Only fools fall in love…
After her senior year of high school leaves behind nothing but heartache, Olivia Beaumont is sure of this: She’s no stupid girl. She sets out for Winston College, promising herself that she will remain focused on her first and only love – astronomy. But all it takes is cocky sophomore Brax Jenkins and an accidental collision with a football, to throw her entire year off course.
A quick-tempered Southie who escaped the inner city streets of Boston to pitch for Winston, Brax is known to play way more fields than just the baseball diamond. So, when his name is drawn to take part in his fraternity’s hazing dare, Brax eagerly accepts the mission to take Olivia’s virginity. But he doesn’t plan on falling hard for the sweet and sassy Texas girl who sees right through his bad-boy persona.
As Olivia and Brax battle their feelings for each other, echoes of the past year begin to surface. A boy who once turned Olivia’s whole world upside down reappears, and “harmless” pranks wreak havoc. Pretty soon the aspiring astronomer is on the verge of revealing her most difficult, heartbreaking secret. All the while, Brax must wrestle with the irrevocable dare, and Olivia struggles against all logic as she does the one thing only a stupid girl would do: fall in love.
Stupid Girl has all the elements of New Adult fiction that cause readers to look on the genre negatively. For some reason I’d expected more from this one; despite the title, I thought the premise gave the story room to turn all the misogynistic clichés on their head, but unfortunately it was not so.
I don’t really want to bring reader immaturity into things, but I can see how some younger readers would be incapable of noticing all the problematic themes in this book and get swept up in the romance, and it’s a little worrying. Ever since Twilight, fiction for young women has been revelling in misogynistic glee, and if anything it’s only getting worse.
The story begins with our narrator being drugged and raped by her boyfriend. I thought it could have been handled sensitively, but instead the author immediately introduced our heroine’s two brothers, who storm the scene and do the ‘manly’ thing of beating the crap out of her boyfriend before carrying her away (while using endearments like honey). It immediately started that overtone of young women needing to be surrounded by ‘strong’ men, because they’re incapable of being strong on their own.
And then – after she is raped – her brothers give her a purity ring. It was so paternalistic and creepy I felt quite sick.
We jump ahead a year, and Olivia is moving into her university dorm. As soon as she steps out of her car, she’s knocked down by none other than our (‘hot’, heavily-tattooed) ‘hero’, Brax. He takes one look at her on the ground and starts kissing her.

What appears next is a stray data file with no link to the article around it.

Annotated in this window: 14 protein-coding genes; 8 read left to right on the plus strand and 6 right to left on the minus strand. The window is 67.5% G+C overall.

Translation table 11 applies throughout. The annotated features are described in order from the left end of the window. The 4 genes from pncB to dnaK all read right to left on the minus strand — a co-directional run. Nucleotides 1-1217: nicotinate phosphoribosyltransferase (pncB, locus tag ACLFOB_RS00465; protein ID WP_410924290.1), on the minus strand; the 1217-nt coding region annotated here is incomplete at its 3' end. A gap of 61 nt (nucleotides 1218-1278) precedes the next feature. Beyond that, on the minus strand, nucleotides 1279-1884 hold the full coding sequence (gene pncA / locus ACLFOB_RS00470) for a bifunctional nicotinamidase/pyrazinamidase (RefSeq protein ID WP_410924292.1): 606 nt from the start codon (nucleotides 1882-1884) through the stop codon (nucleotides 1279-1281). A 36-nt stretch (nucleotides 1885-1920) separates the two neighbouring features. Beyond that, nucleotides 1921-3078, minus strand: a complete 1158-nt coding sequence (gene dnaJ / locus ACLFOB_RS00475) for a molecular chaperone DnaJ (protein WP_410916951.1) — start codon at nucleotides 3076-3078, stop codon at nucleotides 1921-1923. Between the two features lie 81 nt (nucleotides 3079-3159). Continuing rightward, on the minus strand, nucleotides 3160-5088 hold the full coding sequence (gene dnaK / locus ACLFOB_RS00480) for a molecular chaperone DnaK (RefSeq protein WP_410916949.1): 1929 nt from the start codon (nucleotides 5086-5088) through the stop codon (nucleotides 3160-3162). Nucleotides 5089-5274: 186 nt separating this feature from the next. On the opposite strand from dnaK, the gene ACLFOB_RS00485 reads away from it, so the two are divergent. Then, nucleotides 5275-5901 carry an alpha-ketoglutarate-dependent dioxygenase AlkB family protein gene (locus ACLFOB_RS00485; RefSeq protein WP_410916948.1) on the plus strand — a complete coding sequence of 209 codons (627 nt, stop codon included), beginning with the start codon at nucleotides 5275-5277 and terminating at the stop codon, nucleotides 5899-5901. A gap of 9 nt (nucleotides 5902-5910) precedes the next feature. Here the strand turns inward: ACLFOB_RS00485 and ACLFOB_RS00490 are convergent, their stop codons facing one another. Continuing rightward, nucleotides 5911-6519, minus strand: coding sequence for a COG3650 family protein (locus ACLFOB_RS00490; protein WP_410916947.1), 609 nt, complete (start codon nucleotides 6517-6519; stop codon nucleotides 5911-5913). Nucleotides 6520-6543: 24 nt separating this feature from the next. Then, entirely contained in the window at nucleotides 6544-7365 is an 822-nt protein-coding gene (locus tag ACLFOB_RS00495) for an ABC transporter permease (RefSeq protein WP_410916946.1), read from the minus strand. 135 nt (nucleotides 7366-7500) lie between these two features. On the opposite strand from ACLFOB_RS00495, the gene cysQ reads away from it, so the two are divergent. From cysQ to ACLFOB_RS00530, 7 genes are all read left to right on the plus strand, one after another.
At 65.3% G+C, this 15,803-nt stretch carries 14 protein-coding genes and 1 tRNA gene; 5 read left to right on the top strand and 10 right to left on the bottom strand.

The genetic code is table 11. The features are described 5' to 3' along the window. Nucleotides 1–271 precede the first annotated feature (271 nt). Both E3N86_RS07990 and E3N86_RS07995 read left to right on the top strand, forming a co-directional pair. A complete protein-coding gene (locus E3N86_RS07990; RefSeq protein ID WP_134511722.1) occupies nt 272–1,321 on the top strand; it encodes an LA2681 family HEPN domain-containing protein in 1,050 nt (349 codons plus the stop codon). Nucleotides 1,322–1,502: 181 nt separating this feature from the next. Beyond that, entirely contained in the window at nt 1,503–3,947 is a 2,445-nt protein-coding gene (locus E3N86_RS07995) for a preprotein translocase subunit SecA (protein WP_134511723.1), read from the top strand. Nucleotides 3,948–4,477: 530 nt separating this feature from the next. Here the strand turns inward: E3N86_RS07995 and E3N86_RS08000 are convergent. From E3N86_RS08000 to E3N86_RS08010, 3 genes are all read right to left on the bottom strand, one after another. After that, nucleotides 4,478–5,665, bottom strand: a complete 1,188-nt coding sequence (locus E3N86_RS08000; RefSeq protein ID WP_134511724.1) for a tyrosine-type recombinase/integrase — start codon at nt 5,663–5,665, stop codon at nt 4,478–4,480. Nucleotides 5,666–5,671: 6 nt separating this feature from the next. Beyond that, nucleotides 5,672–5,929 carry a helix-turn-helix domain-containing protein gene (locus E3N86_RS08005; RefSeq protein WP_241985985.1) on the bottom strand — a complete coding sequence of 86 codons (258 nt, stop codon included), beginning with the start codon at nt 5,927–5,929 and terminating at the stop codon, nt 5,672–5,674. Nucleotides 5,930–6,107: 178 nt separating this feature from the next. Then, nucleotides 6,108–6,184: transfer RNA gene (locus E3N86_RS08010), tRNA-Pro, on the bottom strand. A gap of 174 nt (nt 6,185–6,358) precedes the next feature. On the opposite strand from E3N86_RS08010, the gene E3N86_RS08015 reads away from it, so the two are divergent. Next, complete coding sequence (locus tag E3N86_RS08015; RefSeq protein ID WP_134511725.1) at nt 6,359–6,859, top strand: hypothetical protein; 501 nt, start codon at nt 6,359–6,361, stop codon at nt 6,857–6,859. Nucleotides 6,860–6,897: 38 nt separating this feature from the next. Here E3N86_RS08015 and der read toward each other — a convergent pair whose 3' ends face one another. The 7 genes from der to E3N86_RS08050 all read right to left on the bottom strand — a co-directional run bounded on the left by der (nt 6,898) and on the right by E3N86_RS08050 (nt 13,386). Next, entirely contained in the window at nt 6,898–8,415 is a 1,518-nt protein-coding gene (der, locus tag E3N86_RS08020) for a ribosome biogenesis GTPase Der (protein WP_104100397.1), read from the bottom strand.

This is sexual assault.
It’s implied that if he’d known she was a rape victim, he wouldn’t have done it. If someone could explain why it’s okay to assault non-rape victims, I’d like to hear it!
Soon after – and after kicking him in the balls and then realising maybe the assault wasn’t so bad because his tattoos are sexy – she asks him why he did it. Here are a few of the ‘excuses’ he makes:
“Well, I just couldn’t fuckin’ help myself.”
“And I’m not fuckin’ apologising for that kiss. It was a natural hot-blooded male gut instinct.” He shrugged. “Couldn’t help it.”
By this point all the other trademark NA clichés have already begun to appear. Our heroine has a magnetic pull, despite doing nothing to care for her appearance, and looking down on women who wear makeup and like fashion. She’s also a science genius (aren’t they all?).
When groups of other female students see her with Brax, they all glare at her and act mean – it’s standard for secondary women in these books to all be portrayed as ‘jealous sluts’. Apparently somehow that makes the self-insert lead female character all the better. Or something.
It was always so noticeable when girls flirted, and it always looked and sounded stupid and immature.
“Ladies,” he said. They all walked away, giggling and whispering.
“It was quite apparent I was having a good time, hanging all over Kelsy and acting like…” I shrugged. “Like so many other girls do at parties. Like a complete fool.”
“I know I’m atypical, Brax. Most girls my age are having casual sex like there’s no tomorrow.”
I’d like to remind you here that #1 A woman wrote this book. And #2 the narrator of this book is female. What’s with all the misogyny?!
And another NA cliché: right from the outset Brax has come up with a cutesy name for her that only he will use.
I had been thinking I might enjoy this book, so all this standard fare was a disappointment to me. However, the final straw for me was the way Brax’s accent was approached. I don’t know why someone from rural Texas would think they didn’t have an accent, but Brax is from Boston, and Every Time he spoke, Olivia repeated the words in her head, essentially making fun of his accent. It was represented on the page by the author writing the words phonetically, in italics. For example:
The way he said sweetheart came out like sweethaht. Pardon, pahdon.
The way Brax said fahkin’ yahd was kinda funny.
It went on like this nonstop to the point I was actually starting to feel violently annoyed. It was when Olivia (or Sunshine or Gracie, depending who is talking to her) mocked the way he pronounced Lagers (Lahgas) that I had to admit defeat. It was either finish the book or keep my sanity.
I wish I could say Stupid Girl isn’t representative of books in the New Adult genre. Unfortunately I can’t. This is almost entirely what NA is about, which is one of the many reasons I’d like to see the labelling dumped, and Young Adult and Adult returned to being the dividing names. All NA is doing is introducing a huge amount of stereotyping and misogyny into a genre that already has more than its fair share.
Review copy provided by NetGalley.